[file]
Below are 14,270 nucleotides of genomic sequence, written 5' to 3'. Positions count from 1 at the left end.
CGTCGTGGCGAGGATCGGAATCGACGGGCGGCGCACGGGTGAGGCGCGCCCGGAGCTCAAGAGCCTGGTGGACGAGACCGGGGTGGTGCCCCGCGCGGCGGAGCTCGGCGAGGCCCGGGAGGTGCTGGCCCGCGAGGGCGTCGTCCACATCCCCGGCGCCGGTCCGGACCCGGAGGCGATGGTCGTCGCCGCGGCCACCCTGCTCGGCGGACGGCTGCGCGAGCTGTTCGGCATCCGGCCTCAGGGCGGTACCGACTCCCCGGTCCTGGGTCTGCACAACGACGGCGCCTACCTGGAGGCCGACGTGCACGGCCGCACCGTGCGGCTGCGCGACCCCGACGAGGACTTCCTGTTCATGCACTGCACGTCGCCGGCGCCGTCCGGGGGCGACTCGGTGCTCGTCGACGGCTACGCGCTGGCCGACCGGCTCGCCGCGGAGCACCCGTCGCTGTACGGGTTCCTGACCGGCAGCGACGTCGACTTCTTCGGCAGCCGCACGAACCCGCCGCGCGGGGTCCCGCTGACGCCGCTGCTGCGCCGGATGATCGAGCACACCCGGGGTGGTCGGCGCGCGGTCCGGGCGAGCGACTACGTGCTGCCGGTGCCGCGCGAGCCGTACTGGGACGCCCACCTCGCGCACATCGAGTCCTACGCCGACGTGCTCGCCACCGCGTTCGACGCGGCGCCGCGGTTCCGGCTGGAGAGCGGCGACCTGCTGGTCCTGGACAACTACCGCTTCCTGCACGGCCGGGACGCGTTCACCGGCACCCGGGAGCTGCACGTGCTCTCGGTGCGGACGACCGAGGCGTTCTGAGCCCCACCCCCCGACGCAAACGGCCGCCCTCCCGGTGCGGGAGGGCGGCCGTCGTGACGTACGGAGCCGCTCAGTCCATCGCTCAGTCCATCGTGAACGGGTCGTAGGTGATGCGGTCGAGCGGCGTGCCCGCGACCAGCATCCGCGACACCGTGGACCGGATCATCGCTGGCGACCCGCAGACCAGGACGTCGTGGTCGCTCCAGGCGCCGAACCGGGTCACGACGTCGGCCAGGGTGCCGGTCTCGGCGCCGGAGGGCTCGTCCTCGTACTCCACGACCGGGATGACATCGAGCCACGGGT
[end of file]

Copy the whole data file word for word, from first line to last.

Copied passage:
Below are 14,270 nucleotides of genomic sequence, written 5' to 3'. Positions count from 1 at the left end.
CGTCGTGGCGAGGATCGGAATCGACGGGCGGCGCACGGGTGAGGCGCGCCCGGAGCTCAAGAGCCTGGTGGACGAGACCGGGGTGGTGCCCCGCGCGGCGGAGCTCGGCGAGGCCCGGGAGGTGCTGGCCCGCGAGGGCGTCGTCCACATCCCCGGCGCCGGTCCGGACCCGGAGGCGATGGTCGTCGCCGCGGCCACCCTGCTCGGCGGACGGCTGCGCGAGCTGTTCGGCATCCGGCCTCAGGGCGGTACCGACTCCCCGGTCCTGGGTCTGCACAACGACGGCGCCTACCTGGAGGCCGACGTGCACGGCCGCACCGTGCGGCTGCGCGACCCCGACGAGGACTTCCTGTTCATGCACTGCACGTCGCCGGCGCCGTCCGGGGGCGACTCGGTGCTCGTCGACGGCTACGCGCTGGCCGACCGGCTCGCCGCGGAGCACCCGTCGCTGTACGGGTTCCTGACCGGCAGCGACGTCGACTTCTTCGGCAGCCGCACGAACCCGCCGCGCGGGGTCCCGCTGACGCCGCTGCTGCGCCGGATGATCGAGCACACCCGGGGTGGTCGGCGCGCGGTCCGGGCGAGCGACTACGTGCTGCCGGTGCCGCGCGAGCCGTACTGGGACGCCCACCTCGCGCACATCGAGTCCTACGCCGACGTGCTCGCCACCGCGTTCGACGCGGCGCCGCGGTTCCGGCTGGAGAGCGGCGACCTGCTGGTCCTGGACAACTACCGCTTCCTGCACGGCCGGGACGCGTTCACCGGCACCCGGGAGCTGCACGTGCTCTCGGTGCGGACGACCGAGGCGTTCTGAGCCCCACCCCCCGACGCAAACGGCCGCCCTCCCGGTGCGGGAGGGCGGCCGTCGTGACGTACGGAGCCGCTCAGTCCATCGCTCAGTCCATCGTGAACGGGTCGTAGGTGATGCGGTCGAGCGGCGTGCCCGCGACCAGCATCCGCGACACCGTGGACCGGATCATCGCTGGCGACCCGCAGACCAGGACGTCGTGGTCGCTCCAGGCGCCGAACCGGGTCACGACGTCGGCCAGGGTGCCGGTCTCGGCGCCGGAGGGCTCGTCCTCGTACTCCACGACCGGGATGACATCGAGCCACGGGT